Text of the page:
News briefs: Boy Scouts file for bankruptcy after sex abuse suits
Barraged by hundreds of sex-abuse lawsuits, the Boy Scouts of America filed for bankruptcy protection Tuesday in hopes of working out a potentially mammoth victim compensation plan that will allow the hallowed, 110-year-old organization to carry on.
The Chapter 11 filing in federal bankruptcy court in Wilmington, Delaware, sets in motion what could be one of the biggest, most complex bankruptcies ever seen. Scores of lawyers are seeking settlements on behalf of several thousand men who say they were molested as scouts by scoutmasters or other leaders decades ago but are only now eligible to sue because of recent changes in their states' statute-of-limitations laws.
By going to bankruptcy court, the Scouts can put those lawsuits on hold for now. But ultimately they could be forced to sell off some of their vast property holdings, including campgrounds and hiking trails, to raise money for a compensation trust fund that could surpass a billion dollars.
The bankruptcy petition listed the Boy Scouts' assets as between $1 billion and $10 billion, and its liabilities at $500 million to $1 billion.
"Scouting programs will continue throughout this process and for many years to come," the Boy Scouts said in a statement. "Local councils are not filing for bankruptcy because they are legally separate and distinct organizations."
Virus claims life of hospital director in hard-hit Wuhan
BEIJING (AP) — As a mysterious new virus enveloped central China's Wuhan early this year, Liu Zhiming mobilized all the resources of his hospital in the city's Wuchang district to deal with the thousands of sick people arriving daily, threatening to overwhelm the local health care system.
That dedication appears to have cost him his life, with Wuhan's health bureau announcing Tuesday that he became infected and died despite "all-out" attempts to save him.
Liu is at least the seventh health worker to die of the COVID-19 disease among the more than 1,700 doctors and nurses who have become sick. His death comes as authorities are cautiously cheering a reduction in the number of new daily cases and deaths, along with the results of a study showing most people who contracted the virus experienced only mild symptoms.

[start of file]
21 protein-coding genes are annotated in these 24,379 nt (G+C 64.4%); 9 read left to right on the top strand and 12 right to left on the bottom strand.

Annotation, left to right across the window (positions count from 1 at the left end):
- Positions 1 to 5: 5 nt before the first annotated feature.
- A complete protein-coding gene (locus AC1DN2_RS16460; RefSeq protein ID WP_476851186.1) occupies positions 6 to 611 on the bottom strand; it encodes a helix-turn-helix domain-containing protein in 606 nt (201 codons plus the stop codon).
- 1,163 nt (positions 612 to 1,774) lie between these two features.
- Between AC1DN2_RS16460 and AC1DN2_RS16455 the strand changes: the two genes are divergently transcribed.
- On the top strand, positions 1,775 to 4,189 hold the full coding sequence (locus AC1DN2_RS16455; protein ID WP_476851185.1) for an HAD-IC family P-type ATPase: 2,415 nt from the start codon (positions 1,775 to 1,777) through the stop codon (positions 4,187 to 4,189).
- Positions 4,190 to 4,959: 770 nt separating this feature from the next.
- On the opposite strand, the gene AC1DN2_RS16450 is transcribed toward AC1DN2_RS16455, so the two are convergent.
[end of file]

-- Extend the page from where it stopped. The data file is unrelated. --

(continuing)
China on Tuesday reported 1,886 new cases and 98 more deaths. That raised the number of deaths in mainland China to 1,868 and the total number of confirmed cases to 72,436.
Japan, meanwhile, announced that 88 more cases of the virus were confirmed aboard a quarantined cruise ship, the Diamond Princess, bringing the total to 542 among the 3,700 initially on board.
Bloomberg makes debate stage, facing Dem rivals for 1st time
Billionaire Mike Bloomberg has qualified for the upcoming Democratic presidential debate, marking the first time he'll stand alongside the rivals he has so far avoided by bypassing the early voting states and using his personal fortune to define himself through television ads.
A new NPR/PBS NewsHour/Marist poll published Tuesday shows Bloomberg with 19% support nationally in the Democratic nominating contest.
The former New York City mayor will appear in Wednesday's debate in Las Vegas alongside former Vice President Joe Biden, Sens. Bernie Sanders, Elizabeth Warren and Amy Klobuchar and former South Bend, Indiana, Mayor Pete Buttigieg. Fellow billionaire and philanthropist Tom Steyer is still hoping to qualify.
Bloomberg's campaign said that it was seeing "a groundswell of support across the country" and that qualifying for Wednesday's debate "is the latest sign that Mike's plan and ability to defeat Donald Trump is resonating with more Americans."
"Mike is looking forward to joining the other Democratic candidates on stage and making the case for why he's the best candidate to defeat Donald Trump and unite the country," Bloomberg campaign manager Kevin Sheekey said in a statement.
Disgraced religious order tried to get abuse victim to lie
MILAN (AP) — The cardinal's response was not what Yolanda Martínez had expected — or could abide.
Her son had been sexually abused by a priest of the Legion of Christ, a disgraced religious order. And now she was calling Cardinal Valasio De Paolis -- the Vatican official appointed by the pope to lead the Legion and to clean it up -- to report the settlement the group was offering, and to express her outrage.